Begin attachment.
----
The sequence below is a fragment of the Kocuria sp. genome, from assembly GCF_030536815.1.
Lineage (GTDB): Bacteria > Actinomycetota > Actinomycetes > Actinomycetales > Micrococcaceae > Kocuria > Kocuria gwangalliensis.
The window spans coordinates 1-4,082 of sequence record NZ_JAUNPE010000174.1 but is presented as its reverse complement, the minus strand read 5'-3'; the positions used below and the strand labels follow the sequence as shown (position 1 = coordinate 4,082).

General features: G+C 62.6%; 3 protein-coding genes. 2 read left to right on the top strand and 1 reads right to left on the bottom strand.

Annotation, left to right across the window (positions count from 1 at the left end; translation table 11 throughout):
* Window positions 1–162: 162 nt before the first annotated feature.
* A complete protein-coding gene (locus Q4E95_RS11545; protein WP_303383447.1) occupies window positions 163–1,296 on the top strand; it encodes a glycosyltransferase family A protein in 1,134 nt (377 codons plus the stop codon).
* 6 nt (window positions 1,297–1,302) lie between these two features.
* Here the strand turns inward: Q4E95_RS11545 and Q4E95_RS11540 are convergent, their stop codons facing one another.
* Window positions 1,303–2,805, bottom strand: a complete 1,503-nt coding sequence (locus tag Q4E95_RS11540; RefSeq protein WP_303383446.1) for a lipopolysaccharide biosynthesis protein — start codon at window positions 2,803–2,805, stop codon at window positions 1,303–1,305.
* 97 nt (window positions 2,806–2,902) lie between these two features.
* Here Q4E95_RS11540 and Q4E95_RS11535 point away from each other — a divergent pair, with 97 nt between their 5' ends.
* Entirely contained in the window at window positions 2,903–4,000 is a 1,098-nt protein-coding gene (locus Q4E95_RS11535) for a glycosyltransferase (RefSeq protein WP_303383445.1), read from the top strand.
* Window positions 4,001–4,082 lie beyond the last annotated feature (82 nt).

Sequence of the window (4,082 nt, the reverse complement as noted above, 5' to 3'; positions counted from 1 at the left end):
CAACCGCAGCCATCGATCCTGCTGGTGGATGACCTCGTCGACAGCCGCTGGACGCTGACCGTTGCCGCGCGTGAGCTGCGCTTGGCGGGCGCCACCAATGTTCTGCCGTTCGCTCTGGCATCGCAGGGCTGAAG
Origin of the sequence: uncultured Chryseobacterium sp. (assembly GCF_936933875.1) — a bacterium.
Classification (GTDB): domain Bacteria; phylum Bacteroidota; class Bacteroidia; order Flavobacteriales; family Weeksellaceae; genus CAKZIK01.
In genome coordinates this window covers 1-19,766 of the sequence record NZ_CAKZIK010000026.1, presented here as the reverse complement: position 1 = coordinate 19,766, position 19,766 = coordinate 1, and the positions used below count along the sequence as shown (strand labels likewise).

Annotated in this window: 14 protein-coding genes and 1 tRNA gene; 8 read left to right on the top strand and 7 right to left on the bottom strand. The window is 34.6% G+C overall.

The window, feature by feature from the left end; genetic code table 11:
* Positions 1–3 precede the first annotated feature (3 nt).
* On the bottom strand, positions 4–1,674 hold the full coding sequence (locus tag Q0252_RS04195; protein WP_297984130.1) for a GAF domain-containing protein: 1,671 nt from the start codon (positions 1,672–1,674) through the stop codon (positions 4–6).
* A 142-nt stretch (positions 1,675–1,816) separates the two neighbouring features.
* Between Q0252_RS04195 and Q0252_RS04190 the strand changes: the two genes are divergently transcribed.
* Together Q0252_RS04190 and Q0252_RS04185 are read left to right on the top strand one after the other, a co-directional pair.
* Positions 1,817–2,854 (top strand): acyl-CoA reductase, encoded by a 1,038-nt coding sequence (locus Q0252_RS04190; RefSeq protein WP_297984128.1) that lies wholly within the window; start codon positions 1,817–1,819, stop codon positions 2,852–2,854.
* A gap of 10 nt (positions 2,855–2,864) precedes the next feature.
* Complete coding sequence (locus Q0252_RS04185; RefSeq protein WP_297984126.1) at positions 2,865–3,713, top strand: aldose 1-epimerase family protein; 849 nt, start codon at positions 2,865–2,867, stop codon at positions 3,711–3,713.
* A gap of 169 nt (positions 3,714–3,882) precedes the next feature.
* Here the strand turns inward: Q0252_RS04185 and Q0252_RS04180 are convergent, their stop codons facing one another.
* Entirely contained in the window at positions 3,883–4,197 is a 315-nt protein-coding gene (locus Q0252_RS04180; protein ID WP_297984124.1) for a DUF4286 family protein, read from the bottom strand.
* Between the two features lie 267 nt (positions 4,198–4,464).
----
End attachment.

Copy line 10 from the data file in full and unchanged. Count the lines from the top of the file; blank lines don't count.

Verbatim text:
* Window positions 1,303–2,805, bottom strand: a complete 1,503-nt coding sequence (locus tag Q4E95_RS11540; RefSeq protein WP_303383446.1) for a lipopolysaccharide biosynthesis protein — start codon at window positions 2,803–2,805, stop codon at window positions 1,303–1,305.